Referring now to FIG. 4, illustrative cloud computing environment 400 is depicted. As shown, cloud computing environment 400 comprises one or more cloud computing nodes 402 with which local computing devices used by cloud consumers, such as, for example, personal digital assistant (PDA) or cellular telephone 404A, desktop computer 404B, laptop computer 404C, and/or automobile computer system 404N may communicate. Nodes 402 may communicate with one another. They may be grouped (not shown) physically or virtually, in one or more networks, such as Private, Community, Public, or Hybrid clouds as described hereinabove, or a combination thereof. This allows cloud computing environment 400 to offer infrastructure, platforms and/or software as services for which a cloud consumer does not need to maintain resources on a local computing device. It is understood that the types of computing devices 404A-N shown in FIG. 4 are intended to be illustrative only and that computing nodes 402 and cloud computing environment 400 can communicate with any type of computerized device over any type of network and/or network addressable connection (e.g., using a web browser).

Referring now to FIG. 5, a set of functional abstraction layers provided by cloud computing environment 400 (FIG. 4) is shown. It should be understood in advance that the components, layers, and functions shown in FIG. 5 are intended to be illustrative only and embodiments of the invention are not limited thereto. As depicted, the following layers and corresponding functions are provided.

Hardware and software layer 500 includes hardware and software components. Examples of hardware components include mainframes, in one example IBM® zSeries® systems; RISC (Reduced Instruction Set Computer) architecture based servers, in one example IBM pSeries® systems; IBM xSeries® systems; IBM BladeCenter® systems; storage devices; networks and networking components. Examples of software components include network application server software, in one example IBM WebSphere® application server software; and database software, in one example IBM DB2® database software. (IBM, zSeries, pSeries, xSeries, BladeCenter, WebSphere, and DB2 are trademarks of International Business Machines Corporation registered in many jurisdictions worldwide).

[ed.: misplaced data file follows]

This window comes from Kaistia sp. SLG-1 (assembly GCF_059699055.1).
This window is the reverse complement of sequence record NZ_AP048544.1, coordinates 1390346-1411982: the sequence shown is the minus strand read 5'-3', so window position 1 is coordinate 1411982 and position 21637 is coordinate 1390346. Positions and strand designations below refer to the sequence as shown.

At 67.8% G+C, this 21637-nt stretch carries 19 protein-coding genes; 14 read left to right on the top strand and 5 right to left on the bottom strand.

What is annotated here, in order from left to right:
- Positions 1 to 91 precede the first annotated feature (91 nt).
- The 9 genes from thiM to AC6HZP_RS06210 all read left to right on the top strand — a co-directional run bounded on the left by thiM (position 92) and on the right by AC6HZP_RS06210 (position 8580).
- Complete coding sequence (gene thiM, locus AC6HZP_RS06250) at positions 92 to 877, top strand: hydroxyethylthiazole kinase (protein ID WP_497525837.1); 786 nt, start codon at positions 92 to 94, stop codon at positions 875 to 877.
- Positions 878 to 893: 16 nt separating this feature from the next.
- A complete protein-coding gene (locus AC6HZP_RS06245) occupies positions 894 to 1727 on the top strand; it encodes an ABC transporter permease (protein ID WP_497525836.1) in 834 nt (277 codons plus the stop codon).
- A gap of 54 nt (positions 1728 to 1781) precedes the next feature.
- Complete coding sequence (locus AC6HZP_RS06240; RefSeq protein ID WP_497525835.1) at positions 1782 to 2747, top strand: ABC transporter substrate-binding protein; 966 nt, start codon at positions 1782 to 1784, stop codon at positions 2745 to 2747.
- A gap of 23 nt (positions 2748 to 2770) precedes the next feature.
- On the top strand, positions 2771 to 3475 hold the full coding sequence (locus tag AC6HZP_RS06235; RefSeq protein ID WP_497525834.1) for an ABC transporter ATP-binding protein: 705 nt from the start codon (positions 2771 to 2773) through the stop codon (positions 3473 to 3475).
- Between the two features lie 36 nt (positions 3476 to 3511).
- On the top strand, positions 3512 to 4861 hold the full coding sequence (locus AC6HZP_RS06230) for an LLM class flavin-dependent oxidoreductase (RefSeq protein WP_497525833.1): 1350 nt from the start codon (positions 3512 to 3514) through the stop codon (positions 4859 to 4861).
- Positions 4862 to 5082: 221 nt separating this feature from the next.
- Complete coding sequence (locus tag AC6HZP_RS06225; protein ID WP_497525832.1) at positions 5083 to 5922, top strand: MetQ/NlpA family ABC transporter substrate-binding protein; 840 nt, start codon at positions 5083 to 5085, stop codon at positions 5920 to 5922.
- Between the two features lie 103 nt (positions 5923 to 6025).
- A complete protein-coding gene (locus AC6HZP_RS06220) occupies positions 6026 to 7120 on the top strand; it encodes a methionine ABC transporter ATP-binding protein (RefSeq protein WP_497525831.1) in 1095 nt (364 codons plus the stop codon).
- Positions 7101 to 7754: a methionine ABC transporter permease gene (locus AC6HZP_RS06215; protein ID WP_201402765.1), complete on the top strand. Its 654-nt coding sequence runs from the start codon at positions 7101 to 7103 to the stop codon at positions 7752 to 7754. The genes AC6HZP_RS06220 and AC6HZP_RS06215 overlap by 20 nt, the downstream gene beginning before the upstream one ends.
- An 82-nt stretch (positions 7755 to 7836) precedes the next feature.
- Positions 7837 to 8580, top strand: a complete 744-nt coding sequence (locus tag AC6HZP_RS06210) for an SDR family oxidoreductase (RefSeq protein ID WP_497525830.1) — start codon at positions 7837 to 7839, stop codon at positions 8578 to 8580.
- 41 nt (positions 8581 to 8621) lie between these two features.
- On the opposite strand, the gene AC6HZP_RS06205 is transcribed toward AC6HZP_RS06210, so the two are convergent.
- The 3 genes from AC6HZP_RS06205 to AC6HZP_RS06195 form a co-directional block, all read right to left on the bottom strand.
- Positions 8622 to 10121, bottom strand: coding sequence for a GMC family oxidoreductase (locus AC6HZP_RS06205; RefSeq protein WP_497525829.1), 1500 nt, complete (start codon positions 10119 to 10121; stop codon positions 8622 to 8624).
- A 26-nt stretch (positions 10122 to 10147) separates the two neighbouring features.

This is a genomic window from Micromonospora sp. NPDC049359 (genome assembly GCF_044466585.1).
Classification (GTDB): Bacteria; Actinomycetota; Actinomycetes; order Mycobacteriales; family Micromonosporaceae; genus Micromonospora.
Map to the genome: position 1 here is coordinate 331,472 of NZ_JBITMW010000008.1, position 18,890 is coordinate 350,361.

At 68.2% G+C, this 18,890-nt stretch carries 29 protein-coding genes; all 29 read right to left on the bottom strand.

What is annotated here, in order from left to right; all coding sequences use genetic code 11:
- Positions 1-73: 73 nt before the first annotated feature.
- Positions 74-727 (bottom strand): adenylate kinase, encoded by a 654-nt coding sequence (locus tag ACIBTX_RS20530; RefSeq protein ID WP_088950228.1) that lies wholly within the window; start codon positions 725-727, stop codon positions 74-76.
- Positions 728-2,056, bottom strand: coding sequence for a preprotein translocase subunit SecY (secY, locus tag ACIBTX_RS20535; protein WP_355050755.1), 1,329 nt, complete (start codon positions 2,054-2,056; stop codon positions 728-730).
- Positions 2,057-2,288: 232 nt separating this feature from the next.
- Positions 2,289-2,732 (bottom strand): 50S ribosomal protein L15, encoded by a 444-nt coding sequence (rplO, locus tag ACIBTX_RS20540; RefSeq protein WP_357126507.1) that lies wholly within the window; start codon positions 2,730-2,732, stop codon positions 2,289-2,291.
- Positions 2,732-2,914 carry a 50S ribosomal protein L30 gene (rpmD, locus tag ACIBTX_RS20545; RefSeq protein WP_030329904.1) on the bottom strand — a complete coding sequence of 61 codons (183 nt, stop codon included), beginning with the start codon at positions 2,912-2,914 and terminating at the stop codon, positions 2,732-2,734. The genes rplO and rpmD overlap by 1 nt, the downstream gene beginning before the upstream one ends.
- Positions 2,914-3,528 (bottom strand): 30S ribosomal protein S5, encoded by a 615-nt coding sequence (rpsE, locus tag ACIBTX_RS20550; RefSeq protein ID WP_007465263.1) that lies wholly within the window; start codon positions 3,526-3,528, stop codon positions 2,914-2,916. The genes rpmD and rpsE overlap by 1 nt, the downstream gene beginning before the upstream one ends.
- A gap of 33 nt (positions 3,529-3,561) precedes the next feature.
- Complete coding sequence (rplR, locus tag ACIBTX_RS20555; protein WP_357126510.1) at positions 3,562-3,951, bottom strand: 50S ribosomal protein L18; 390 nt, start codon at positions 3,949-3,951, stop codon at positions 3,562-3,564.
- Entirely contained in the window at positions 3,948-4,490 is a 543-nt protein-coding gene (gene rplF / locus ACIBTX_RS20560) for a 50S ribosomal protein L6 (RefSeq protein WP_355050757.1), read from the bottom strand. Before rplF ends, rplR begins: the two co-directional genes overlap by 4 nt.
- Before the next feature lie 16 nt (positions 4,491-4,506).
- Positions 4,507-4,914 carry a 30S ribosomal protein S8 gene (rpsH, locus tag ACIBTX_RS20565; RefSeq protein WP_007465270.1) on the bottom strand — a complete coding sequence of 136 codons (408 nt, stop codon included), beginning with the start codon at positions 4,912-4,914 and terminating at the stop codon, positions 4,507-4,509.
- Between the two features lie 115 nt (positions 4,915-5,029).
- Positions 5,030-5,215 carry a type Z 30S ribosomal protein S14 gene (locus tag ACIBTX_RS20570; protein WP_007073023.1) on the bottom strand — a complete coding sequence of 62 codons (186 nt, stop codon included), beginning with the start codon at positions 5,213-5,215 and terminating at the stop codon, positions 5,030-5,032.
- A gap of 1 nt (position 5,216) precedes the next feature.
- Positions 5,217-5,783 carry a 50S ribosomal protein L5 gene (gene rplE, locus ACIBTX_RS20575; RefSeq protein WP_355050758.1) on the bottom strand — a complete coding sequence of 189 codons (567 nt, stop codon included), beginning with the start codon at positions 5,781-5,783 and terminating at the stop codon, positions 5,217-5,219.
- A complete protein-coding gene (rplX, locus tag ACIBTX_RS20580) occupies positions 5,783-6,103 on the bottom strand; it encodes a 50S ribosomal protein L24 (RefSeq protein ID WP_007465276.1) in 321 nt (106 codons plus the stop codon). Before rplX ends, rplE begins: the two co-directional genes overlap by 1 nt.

Virtualization layer 502 provides an abstraction layer from which the following examples of virtual entities may be provided: virtual servers; virtual storage; virtual networks, including virtual private networks; virtual applications and operating systems; and virtual clients. In one example, management layer 504 may provide the functions described below. Resource provisioning provides dynamic procurement of computing resources and other resources that are utilized to perform tasks within the cloud computing environment. Metering and Pricing provide cost tracking as resources are utilized within the cloud computing environment, and billing or invoicing for consumption of these resources. In one example, these resources may comprise application software licenses. Security provides identity verification for cloud consumers and tasks, as well as protection for data and other resources. User portal provides access to the cloud computing environment for consumers and system administrators. Service level management provides cloud computing resource allocation and management such that required service levels are met. Service Level Agreement (SLA) planning and fulfillment provide pre-arrangement for, and procurement of, cloud computing resources for which a future requirement is anticipated in accordance with an SLA.